The performances are pretty strong here too. It’s nice to see Art Hindle, probably best known for Black Christmas, show up in a decent supporting role here, and Ellen Wong from the Silent Night and Scott Pilgrim Vs. The World is well cast as the bratty intern on staff. Daniel Fathers is strong as the understandably concerned father character and Mik Byskov equally solid as his son. The bulk of the dramatics, however, are handled by Aaron Poole, Kathleen Munroe (who was featured in Romero’s Survival Of The Dead) and Kenneth Walsh (who, oddly enough, also appeared in Survival Of The Dead). Poole is really good as the cop in over his head. He rises to the occasion when he has to but there are a few touching moments here between this character and Munroe’s that allow both of them to do more than just the typical horror movie character ‘stuff.’ One scene in particular between the two of them is particularly effective in making you feel for their characters, they both do very fine work here. Walsh is also noteworthy for his part in the film because of the weight and screen presence that he brings to his character.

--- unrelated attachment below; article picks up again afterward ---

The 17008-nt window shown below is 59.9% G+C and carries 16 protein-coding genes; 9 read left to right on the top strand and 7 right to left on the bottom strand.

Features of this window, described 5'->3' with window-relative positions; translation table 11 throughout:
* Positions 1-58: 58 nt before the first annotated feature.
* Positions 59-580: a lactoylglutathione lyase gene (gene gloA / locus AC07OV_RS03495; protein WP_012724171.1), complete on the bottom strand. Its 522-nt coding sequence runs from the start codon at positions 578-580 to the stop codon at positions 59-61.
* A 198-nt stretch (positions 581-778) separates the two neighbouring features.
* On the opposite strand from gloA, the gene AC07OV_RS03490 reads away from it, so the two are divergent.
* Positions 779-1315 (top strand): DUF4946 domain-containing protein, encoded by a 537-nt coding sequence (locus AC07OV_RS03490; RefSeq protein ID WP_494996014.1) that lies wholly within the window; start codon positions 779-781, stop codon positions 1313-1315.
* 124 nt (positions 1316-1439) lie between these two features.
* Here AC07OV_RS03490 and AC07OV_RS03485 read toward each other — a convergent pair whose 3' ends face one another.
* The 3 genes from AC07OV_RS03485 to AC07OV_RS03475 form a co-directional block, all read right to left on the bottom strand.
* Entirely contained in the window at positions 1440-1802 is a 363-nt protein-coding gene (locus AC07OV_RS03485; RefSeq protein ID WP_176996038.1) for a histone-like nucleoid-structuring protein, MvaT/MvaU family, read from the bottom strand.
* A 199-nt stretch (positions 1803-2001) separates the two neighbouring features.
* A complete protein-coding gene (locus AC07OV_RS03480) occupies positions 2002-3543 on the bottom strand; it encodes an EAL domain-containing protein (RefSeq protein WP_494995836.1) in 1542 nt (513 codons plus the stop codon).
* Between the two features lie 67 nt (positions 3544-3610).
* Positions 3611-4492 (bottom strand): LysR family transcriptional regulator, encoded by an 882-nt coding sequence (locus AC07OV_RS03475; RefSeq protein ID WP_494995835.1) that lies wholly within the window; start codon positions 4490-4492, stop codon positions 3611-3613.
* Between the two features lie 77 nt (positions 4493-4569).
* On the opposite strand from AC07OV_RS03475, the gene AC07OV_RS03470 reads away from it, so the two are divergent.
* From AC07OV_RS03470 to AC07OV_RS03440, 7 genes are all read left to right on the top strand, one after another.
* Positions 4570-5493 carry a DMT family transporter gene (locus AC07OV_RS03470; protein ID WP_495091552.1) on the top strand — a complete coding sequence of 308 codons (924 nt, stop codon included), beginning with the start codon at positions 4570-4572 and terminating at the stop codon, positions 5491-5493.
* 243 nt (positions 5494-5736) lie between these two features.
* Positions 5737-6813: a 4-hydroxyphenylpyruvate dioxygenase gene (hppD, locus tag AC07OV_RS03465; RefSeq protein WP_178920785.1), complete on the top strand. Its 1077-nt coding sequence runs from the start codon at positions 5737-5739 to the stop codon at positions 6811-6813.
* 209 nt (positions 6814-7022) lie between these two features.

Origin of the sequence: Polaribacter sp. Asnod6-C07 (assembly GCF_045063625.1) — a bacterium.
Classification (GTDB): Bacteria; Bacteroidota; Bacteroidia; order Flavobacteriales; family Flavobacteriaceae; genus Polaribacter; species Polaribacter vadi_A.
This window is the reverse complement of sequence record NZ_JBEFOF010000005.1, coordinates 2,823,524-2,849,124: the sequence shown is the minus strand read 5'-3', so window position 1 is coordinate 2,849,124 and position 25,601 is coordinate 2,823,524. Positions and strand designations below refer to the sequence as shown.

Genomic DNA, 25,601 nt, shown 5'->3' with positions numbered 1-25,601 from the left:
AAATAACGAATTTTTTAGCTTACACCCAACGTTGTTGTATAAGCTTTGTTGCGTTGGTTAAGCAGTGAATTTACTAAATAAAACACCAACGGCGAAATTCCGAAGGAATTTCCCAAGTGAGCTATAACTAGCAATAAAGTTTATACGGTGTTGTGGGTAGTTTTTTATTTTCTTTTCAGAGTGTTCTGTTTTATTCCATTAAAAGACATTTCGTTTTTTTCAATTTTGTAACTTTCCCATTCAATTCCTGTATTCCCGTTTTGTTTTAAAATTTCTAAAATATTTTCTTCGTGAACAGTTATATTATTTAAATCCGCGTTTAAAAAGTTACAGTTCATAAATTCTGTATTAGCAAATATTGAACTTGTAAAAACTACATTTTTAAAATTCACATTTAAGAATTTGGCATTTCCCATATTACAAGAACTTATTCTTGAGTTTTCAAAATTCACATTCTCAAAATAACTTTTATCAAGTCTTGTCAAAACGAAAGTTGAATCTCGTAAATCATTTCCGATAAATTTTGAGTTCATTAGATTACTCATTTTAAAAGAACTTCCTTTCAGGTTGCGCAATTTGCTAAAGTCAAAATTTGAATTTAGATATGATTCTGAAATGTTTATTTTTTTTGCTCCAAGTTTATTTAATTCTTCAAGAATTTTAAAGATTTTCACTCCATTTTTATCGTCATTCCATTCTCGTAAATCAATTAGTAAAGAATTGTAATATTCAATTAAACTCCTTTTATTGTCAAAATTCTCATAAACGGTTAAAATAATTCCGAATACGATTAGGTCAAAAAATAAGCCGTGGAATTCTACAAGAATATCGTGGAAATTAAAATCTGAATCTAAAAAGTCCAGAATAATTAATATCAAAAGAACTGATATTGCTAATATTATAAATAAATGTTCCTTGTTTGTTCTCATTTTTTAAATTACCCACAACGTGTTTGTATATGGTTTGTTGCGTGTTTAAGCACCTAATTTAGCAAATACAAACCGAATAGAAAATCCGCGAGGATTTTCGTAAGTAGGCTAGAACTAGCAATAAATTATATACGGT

The Void arrives on Blu-ray from Screen Media in an AVC encoded 1080p high definition transfer framed at 2.35.1 widescreen. The transfer here is rock solid, with nice inky black levels keeping the shadows appropriately dark, but without any crush or compression artifacts of note. As such, detail levels are strong even in the film’s many darker scenes. Colors are beautifully reproduced here too, occasionally really popping, but avoiding the appearance of oversaturation. There doesn’t appear to be any sharpening or edge enhancement here nor does there appear to be any smoothing. As such, skin tones look nice and natural, never waxy, while texture and depth are frequently quite impressive.